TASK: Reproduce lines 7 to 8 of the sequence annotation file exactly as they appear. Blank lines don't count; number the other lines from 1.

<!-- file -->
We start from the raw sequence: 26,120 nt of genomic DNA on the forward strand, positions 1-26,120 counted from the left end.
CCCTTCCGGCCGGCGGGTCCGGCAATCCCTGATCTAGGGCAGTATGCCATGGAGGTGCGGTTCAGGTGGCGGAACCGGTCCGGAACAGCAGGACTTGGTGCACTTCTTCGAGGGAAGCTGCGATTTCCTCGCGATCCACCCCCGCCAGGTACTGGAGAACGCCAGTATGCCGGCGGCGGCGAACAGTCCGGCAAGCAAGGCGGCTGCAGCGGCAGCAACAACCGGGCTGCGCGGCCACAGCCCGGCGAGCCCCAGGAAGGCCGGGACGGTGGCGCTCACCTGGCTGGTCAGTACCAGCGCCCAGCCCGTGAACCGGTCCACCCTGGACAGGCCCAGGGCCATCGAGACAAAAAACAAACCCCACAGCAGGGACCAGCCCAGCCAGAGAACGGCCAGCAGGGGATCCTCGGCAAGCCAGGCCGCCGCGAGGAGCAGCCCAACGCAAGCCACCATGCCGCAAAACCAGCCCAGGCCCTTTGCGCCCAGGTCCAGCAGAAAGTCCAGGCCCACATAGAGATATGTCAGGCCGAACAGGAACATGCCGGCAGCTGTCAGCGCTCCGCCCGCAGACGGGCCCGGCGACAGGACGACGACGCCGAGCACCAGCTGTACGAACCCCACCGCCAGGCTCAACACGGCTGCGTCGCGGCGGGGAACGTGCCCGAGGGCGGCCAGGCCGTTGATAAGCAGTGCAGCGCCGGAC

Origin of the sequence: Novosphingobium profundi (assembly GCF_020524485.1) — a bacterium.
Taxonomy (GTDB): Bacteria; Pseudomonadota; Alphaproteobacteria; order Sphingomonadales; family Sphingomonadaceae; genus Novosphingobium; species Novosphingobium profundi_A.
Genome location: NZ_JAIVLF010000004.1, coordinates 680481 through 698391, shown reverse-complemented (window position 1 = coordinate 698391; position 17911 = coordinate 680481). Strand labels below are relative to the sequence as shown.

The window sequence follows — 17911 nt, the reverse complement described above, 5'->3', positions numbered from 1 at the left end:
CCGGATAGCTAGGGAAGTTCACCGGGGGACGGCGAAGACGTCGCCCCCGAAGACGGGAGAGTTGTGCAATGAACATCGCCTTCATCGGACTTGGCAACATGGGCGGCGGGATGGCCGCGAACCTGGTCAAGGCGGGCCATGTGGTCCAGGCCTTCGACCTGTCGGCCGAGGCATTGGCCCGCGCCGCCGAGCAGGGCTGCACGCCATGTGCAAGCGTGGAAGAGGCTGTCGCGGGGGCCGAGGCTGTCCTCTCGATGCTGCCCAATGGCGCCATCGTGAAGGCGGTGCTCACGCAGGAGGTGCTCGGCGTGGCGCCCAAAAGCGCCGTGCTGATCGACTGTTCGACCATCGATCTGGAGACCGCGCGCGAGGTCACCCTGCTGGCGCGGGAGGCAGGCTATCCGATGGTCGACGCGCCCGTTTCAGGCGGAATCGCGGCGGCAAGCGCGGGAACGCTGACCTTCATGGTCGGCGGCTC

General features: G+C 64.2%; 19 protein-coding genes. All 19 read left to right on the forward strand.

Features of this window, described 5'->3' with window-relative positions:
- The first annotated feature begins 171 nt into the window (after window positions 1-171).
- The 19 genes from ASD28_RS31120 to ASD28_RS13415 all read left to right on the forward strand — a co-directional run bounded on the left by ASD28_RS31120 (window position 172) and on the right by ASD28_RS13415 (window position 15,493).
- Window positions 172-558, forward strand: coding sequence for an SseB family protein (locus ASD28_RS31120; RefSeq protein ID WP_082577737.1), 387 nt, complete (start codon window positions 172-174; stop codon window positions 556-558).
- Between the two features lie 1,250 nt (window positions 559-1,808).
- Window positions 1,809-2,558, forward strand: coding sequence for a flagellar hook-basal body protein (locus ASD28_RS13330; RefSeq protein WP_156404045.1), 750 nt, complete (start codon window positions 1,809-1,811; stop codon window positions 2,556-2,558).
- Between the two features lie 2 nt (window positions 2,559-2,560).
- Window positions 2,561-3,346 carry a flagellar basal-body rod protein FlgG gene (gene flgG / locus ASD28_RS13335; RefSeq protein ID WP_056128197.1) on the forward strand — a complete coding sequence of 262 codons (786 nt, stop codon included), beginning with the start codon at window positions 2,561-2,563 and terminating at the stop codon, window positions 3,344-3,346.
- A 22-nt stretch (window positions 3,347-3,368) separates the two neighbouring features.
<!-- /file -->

CCGGATAGCTAGGGAAGTTCACCGGGGGACGGCGAAGACGTCGCCCCCGAAGACGGGAGAGTTGTGCAATGAACATCGCCTTCATCGGACTTGGCAACATGGGCGGCGGGATGGCCGCGAACCTGGTCAAGGCGGGCCATGTGGTCCAGGCCTTCGACCTGTCGGCCGAGGCATTGGCCCGCGCCGCCGAGCAGGGCTGCACGCCATGTGCAAGCGTGGAAGAGGCTGTCGCGGGGGCCGAGGCTGTCCTCTCGATGCTGCCCAATGGCGCCATCGTGAAGGCGGTGCTCACGCAGGAGGTGCTCGGCGTGGCGCCCAAAAGCGCCGTGCTGATCGACTGTTCGACCATCGATCTGGAGACCGCGCGCGAGGTCACCCTGCTGGCGCGGGAGGCAGGCTATCCGATGGTCGACGCGCCCGTTTCAGGCGGAATCGCGGCGGCAAGCGCGGGAACGCTGACCTTCATGGTCGGCGGCTC

General features: G+C 64.2%; 19 protein-coding genes. All 19 read left to right on the forward strand.